Nextracker, MSS Steel Tubes USA join forces in new factory



Nextracker Inc., a supplier of utility solar tracking equipment, and MSS Steel Tubes USA – a joint venture between Portuguese industrial company Metalogalva and Brazilian steelmaker Soufer – have ordered a new plant to manufacture low-carbon steel components for Nextracker’s solar tracking systems.

Located in Memphis, Tenn., the facility manufactures Nextracker steel moment tubes, creating 129 jobs and millions of dollars in local economic investment.

“We chose Memphis as our first US plant to support Nextracker’s utility-scale solar demand throughout the Southeast,” said António Pedro Antunes, CEO of Metalogalva Group. “Memphis has the necessary transportation, infrastructure and skilled workforce to support this kind of solar manufacturing program.”

Nextracker’s own pipeline plant feeds projects in Kentucky, South Carolina, Virginia, Mississippi and Georgia. Tennessee-based Silicon Ranch is developing many of these projects, signing a 1.5GW supply agreement with Nextracker last year and a recent 3GW supply agreement.

“Nextracker’s new Tennessee pipeline facility … allows us to support additional investment in American manufacturing while decarbonizing our supply chain’s production processes and reducing volatility and logistics risks – all from our home state,” said Reagan Farr, founder and CEO of Silicon Ranch. .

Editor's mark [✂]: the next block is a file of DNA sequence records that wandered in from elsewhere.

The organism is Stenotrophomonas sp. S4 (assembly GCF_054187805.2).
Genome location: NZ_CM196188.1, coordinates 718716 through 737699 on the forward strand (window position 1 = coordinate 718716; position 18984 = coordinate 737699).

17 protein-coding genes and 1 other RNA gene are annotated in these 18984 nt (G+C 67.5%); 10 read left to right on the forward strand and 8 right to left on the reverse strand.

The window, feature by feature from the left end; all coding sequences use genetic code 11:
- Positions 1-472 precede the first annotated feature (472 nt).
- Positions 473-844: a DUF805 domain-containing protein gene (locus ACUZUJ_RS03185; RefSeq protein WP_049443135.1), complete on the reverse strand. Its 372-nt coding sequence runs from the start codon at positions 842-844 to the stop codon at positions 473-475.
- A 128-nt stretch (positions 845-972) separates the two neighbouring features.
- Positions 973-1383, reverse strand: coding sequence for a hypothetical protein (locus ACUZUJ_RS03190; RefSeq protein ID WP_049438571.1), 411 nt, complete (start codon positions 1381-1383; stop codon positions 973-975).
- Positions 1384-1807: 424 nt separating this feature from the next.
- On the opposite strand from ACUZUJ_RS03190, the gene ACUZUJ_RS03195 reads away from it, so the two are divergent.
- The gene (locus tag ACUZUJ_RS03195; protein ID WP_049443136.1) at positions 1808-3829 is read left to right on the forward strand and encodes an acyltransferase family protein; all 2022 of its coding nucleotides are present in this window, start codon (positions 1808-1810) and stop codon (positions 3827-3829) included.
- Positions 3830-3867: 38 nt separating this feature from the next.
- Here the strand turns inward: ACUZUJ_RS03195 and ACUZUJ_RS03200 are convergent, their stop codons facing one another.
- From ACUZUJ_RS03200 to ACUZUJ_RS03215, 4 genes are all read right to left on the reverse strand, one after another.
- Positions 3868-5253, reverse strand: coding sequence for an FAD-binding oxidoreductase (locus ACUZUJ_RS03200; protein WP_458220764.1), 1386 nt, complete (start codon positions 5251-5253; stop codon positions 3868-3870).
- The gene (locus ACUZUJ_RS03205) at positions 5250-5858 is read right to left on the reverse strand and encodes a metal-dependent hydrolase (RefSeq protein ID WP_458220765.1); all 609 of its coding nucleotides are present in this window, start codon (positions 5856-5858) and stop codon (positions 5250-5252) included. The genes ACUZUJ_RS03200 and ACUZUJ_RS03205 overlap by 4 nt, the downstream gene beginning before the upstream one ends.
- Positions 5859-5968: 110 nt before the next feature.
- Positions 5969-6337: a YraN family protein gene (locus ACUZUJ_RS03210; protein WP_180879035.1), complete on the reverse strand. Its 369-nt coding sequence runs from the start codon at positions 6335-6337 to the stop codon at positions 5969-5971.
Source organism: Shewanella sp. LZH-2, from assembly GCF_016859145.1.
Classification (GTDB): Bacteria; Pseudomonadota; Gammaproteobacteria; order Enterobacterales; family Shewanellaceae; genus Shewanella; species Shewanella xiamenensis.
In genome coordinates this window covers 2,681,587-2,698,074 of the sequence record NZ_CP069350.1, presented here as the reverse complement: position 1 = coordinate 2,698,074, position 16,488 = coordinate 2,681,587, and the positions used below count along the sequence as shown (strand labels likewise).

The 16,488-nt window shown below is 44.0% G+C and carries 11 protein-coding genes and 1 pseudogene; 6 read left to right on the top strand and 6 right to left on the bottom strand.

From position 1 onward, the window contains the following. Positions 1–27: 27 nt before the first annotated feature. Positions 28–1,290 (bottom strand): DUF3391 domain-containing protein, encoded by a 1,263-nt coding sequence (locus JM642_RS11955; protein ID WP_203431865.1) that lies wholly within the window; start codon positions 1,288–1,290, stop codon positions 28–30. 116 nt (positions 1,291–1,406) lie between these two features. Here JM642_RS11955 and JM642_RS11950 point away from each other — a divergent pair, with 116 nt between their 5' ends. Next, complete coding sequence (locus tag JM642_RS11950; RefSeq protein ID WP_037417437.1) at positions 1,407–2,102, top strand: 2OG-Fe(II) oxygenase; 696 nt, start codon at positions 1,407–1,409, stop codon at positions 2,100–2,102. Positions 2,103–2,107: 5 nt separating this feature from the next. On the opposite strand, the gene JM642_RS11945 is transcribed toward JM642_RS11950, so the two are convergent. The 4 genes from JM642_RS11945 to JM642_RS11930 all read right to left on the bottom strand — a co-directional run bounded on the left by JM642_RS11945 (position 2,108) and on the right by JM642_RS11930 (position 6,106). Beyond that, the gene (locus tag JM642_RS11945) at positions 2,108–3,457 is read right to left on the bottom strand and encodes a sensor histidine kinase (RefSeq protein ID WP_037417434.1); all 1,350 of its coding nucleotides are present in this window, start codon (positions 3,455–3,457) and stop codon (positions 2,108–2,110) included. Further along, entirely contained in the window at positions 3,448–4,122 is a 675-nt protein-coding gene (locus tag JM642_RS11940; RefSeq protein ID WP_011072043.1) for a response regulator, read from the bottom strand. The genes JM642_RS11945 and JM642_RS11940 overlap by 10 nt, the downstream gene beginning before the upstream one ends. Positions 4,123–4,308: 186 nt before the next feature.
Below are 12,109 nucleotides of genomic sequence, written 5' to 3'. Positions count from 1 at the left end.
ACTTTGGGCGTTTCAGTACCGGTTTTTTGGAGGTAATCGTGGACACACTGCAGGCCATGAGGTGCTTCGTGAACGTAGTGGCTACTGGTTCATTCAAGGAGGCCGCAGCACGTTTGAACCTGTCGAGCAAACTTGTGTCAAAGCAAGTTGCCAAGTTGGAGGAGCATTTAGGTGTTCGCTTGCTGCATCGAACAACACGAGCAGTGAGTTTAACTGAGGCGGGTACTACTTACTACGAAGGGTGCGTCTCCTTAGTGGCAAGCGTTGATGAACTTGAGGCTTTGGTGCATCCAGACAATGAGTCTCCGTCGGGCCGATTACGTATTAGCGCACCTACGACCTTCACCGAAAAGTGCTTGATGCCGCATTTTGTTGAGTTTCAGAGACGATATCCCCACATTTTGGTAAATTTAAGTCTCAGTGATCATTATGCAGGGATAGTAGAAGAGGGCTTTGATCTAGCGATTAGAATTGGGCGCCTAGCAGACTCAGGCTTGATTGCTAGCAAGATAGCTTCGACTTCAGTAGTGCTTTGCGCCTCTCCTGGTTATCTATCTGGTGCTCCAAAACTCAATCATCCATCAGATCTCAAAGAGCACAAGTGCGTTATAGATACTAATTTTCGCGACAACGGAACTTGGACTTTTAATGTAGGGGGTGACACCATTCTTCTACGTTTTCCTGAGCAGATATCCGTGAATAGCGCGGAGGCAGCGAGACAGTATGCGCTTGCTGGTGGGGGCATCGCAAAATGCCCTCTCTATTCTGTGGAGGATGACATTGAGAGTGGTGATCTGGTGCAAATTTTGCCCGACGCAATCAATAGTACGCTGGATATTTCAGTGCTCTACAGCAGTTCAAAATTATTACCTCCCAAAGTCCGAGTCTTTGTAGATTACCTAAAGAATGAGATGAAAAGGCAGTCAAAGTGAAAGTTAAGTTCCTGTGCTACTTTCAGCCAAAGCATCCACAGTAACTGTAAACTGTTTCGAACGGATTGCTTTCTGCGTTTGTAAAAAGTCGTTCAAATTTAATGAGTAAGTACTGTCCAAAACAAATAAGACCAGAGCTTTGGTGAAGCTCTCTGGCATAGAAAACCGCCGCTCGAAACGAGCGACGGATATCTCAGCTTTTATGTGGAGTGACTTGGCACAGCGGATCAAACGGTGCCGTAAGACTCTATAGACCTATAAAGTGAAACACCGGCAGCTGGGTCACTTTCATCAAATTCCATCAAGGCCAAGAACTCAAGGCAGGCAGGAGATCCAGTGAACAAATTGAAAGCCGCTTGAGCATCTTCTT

Dan Shugar, founder and CEO of Nextracker, adds, “Energy security looks like this: New U.S. manufacturing sites use American steel to generate low-cost, clean energy. Customers want domestic low-carbon technologies like solar power.

Nextracker’s partnership with MSS Steel Tubes USA highlights the Tennessee Valley’s growth as a regional manufacturing hub for the Southeast. As more companies seek to locate manufacturing capacity in the United States, Nextracker has already supplied gigawatts of US-made products to solar developers.

David is a passionate writer and researcher who specializes in solar energy. He has a strong background in engineering and environmental science, which gives him a deep understanding of the science behind solar power and its benefits. David writes about the latest developments in solar technology and provides practical advice for homeowners and businesses who are interested in switching to solar.

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